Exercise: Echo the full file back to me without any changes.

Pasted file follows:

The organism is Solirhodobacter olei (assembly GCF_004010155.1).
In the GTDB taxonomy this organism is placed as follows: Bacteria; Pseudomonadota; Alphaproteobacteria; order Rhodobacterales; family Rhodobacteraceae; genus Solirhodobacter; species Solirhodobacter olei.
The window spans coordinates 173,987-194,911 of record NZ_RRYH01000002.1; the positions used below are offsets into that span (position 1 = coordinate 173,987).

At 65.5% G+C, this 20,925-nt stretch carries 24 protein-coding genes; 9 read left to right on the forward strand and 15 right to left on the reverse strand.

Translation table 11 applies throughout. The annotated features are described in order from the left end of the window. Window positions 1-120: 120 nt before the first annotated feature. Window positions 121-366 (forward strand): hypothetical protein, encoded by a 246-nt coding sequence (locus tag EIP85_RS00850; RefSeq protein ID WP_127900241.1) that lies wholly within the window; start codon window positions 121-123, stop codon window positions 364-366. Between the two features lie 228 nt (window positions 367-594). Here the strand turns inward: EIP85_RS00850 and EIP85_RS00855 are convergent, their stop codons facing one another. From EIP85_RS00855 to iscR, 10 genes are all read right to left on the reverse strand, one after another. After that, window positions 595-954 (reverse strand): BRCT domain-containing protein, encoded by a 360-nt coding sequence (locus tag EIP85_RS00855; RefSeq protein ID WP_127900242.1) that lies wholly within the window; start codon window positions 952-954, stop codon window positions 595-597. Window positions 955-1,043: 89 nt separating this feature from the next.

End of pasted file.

The organism is Solirhodobacter olei (assembly GCF_004010155.1).
In the GTDB taxonomy this organism is placed as follows: Bacteria; Pseudomonadota; Alphaproteobacteria; order Rhodobacterales; family Rhodobacteraceae; genus Solirhodobacter; species Solirhodobacter olei.
The window spans coordinates 173,987-194,911 of record NZ_RRYH01000002.1; the positions used below are offsets into that span (position 1 = coordinate 173,987).

At 65.5% G+C, this 20,925-nt stretch carries 24 protein-coding genes; 9 read left to right on the forward strand and 15 right to left on the reverse strand.

Translation table 11 applies throughout. The annotated features are described in order from the left end of the window. Window positions 1-120: 120 nt before the first annotated feature. Window positions 121-366 (forward strand): hypothetical protein, encoded by a 246-nt coding sequence (locus tag EIP85_RS00850; RefSeq protein ID WP_127900241.1) that lies wholly within the window; start codon window positions 121-123, stop codon window positions 364-366. Between the two features lie 228 nt (window positions 367-594). Here the strand turns inward: EIP85_RS00850 and EIP85_RS00855 are convergent, their stop codons facing one another. From EIP85_RS00855 to iscR, 10 genes are all read right to left on the reverse strand, one after another. After that, window positions 595-954 (reverse strand): BRCT domain-containing protein, encoded by a 360-nt coding sequence (locus tag EIP85_RS00855; RefSeq protein ID WP_127900242.1) that lies wholly within the window; start codon window positions 952-954, stop codon window positions 595-597. Window positions 955-1,043: 89 nt separating this feature from the next.